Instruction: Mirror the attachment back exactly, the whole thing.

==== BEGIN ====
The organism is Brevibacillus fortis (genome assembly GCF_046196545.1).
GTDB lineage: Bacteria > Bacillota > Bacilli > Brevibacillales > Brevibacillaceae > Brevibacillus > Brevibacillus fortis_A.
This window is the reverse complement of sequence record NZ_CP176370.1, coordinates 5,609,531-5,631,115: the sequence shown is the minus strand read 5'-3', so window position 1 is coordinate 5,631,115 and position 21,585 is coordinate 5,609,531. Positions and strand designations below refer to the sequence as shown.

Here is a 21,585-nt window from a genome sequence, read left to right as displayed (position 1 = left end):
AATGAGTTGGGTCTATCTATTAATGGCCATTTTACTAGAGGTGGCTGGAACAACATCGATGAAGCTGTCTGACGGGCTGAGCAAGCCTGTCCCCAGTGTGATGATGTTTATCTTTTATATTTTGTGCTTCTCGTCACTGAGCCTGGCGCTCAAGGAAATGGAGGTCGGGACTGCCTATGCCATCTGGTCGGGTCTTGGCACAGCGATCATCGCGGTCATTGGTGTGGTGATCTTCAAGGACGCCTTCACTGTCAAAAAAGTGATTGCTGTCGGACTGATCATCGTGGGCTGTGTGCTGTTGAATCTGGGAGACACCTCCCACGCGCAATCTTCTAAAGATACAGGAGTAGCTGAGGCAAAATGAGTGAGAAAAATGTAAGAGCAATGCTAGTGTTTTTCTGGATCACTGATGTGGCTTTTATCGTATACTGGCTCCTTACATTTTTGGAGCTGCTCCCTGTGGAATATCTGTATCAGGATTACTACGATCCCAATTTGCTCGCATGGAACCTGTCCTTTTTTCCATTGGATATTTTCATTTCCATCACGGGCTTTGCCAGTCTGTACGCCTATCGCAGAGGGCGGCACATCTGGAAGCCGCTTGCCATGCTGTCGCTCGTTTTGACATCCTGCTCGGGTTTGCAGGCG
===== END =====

The organism is Brevibacillus fortis (genome assembly GCF_046196545.1).
GTDB lineage: Bacteria > Bacillota > Bacilli > Brevibacillales > Brevibacillaceae > Brevibacillus > Brevibacillus fortis_A.
This window is the reverse complement of sequence record NZ_CP176370.1, coordinates 5,609,531-5,631,115: the sequence shown is the minus strand read 5'-3', so window position 1 is coordinate 5,631,115 and position 21,585 is coordinate 5,609,531. Positions and strand designations below refer to the sequence as shown.

Here is a 21,585-nt window from a genome sequence, read left to right as displayed (position 1 = left end):
AATGAGTTGGGTCTATCTATTAATGGCCATTTTACTAGAGGTGGCTGGAACAACATCGATGAAGCTGTCTGACGGGCTGAGCAAGCCTGTCCCCAGTGTGATGATGTTTATCTTTTATATTTTGTGCTTCTCGTCACTGAGCCTGGCGCTCAAGGAAATGGAGGTCGGGACTGCCTATGCCATCTGGTCGGGTCTTGGCACAGCGATCATCGCGGTCATTGGTGTGGTGATCTTCAAGGACGCCTTCACTGTCAAAAAAGTGATTGCTGTCGGACTGATCATCGTGGGCTGTGTGCTGTTGAATCTGGGAGACACCTCCCACGCGCAATCTTCTAAAGATACAGGAGTAGCTGAGGCAAAATGAGTGAGAAAAATGTAAGAGCAATGCTAGTGTTTTTCTGGATCACTGATGTGGCTTTTATCGTATACTGGCTCCTTACATTTTTGGAGCTGCTCCCTGTGGAATATCTGTATCAGGATTACTACGATCCCAATTTGCTCGCATGGAACCTGTCCTTTTTTCCATTGGATATTTTCATTTCCATCACGGGCTTTGCCAGTCTGTACGCCTATCGCAGAGGGCGGCACATCTGGAAGCCGCTTGCCATGCTGTCGCTCGTTTTGACATCCTGCTCGGGTTTGCAGGCG